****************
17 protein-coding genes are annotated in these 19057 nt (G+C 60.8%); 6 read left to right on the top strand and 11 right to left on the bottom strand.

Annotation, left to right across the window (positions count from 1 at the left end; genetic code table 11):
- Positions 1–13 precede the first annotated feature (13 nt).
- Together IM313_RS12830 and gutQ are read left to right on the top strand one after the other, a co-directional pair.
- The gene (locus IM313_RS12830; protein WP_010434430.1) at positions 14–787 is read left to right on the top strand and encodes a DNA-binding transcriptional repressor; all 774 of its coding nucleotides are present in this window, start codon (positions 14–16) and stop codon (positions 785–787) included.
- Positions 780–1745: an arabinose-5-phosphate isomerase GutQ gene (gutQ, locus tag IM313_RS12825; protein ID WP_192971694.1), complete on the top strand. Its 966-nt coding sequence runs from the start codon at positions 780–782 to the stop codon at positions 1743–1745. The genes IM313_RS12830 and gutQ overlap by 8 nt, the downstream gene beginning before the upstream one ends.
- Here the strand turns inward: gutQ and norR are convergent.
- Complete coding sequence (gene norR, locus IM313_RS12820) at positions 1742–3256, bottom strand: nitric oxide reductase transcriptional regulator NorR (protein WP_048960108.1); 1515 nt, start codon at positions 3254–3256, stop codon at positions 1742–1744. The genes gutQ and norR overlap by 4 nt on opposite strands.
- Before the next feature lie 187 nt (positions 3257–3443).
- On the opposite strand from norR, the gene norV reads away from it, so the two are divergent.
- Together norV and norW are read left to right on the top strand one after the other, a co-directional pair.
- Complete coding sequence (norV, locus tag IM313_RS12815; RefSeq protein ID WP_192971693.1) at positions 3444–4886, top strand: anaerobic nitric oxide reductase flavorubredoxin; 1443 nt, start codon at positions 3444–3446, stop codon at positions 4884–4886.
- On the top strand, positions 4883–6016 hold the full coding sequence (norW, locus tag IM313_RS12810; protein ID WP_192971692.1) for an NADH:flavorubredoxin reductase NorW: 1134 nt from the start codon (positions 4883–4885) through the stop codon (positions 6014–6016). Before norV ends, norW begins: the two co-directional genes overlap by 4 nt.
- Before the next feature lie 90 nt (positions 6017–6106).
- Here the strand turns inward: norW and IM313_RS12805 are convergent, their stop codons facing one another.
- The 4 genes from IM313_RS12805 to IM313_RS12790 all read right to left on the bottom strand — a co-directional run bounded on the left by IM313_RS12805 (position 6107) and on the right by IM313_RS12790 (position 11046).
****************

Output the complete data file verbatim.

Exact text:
17 protein-coding genes are annotated in these 19057 nt (G+C 60.8%); 6 read left to right on the top strand and 11 right to left on the bottom strand.

Annotation, left to right across the window (positions count from 1 at the left end; genetic code table 11):
- Positions 1–13 precede the first annotated feature (13 nt).
- Together IM313_RS12830 and gutQ are read left to right on the top strand one after the other, a co-directional pair.
- The gene (locus IM313_RS12830; protein WP_010434430.1) at positions 14–787 is read left to right on the top strand and encodes a DNA-binding transcriptional repressor; all 774 of its coding nucleotides are present in this window, start codon (positions 14–16) and stop codon (positions 785–787) included.
- Positions 780–1745: an arabinose-5-phosphate isomerase GutQ gene (gutQ, locus tag IM313_RS12825; protein ID WP_192971694.1), complete on the top strand. Its 966-nt coding sequence runs from the start codon at positions 780–782 to the stop codon at positions 1743–1745. The genes IM313_RS12830 and gutQ overlap by 8 nt, the downstream gene beginning before the upstream one ends.
- Here the strand turns inward: gutQ and norR are convergent.
- Complete coding sequence (gene norR, locus IM313_RS12820) at positions 1742–3256, bottom strand: nitric oxide reductase transcriptional regulator NorR (protein WP_048960108.1); 1515 nt, start codon at positions 3254–3256, stop codon at positions 1742–1744. The genes gutQ and norR overlap by 4 nt on opposite strands.
- Before the next feature lie 187 nt (positions 3257–3443).
- On the opposite strand from norR, the gene norV reads away from it, so the two are divergent.
- Together norV and norW are read left to right on the top strand one after the other, a co-directional pair.
- Complete coding sequence (norV, locus tag IM313_RS12815; RefSeq protein ID WP_192971693.1) at positions 3444–4886, top strand: anaerobic nitric oxide reductase flavorubredoxin; 1443 nt, start codon at positions 3444–3446, stop codon at positions 4884–4886.
- On the top strand, positions 4883–6016 hold the full coding sequence (norW, locus tag IM313_RS12810; protein ID WP_192971692.1) for an NADH:flavorubredoxin reductase NorW: 1134 nt from the start codon (positions 4883–4885) through the stop codon (positions 6014–6016). Before norV ends, norW begins: the two co-directional genes overlap by 4 nt.
- Before the next feature lie 90 nt (positions 6017–6106).
- Here the strand turns inward: norW and IM313_RS12805 are convergent, their stop codons facing one another.
- The 4 genes from IM313_RS12805 to IM313_RS12790 all read right to left on the bottom strand — a co-directional run bounded on the left by IM313_RS12805 (position 6107) and on the right by IM313_RS12790 (position 11046).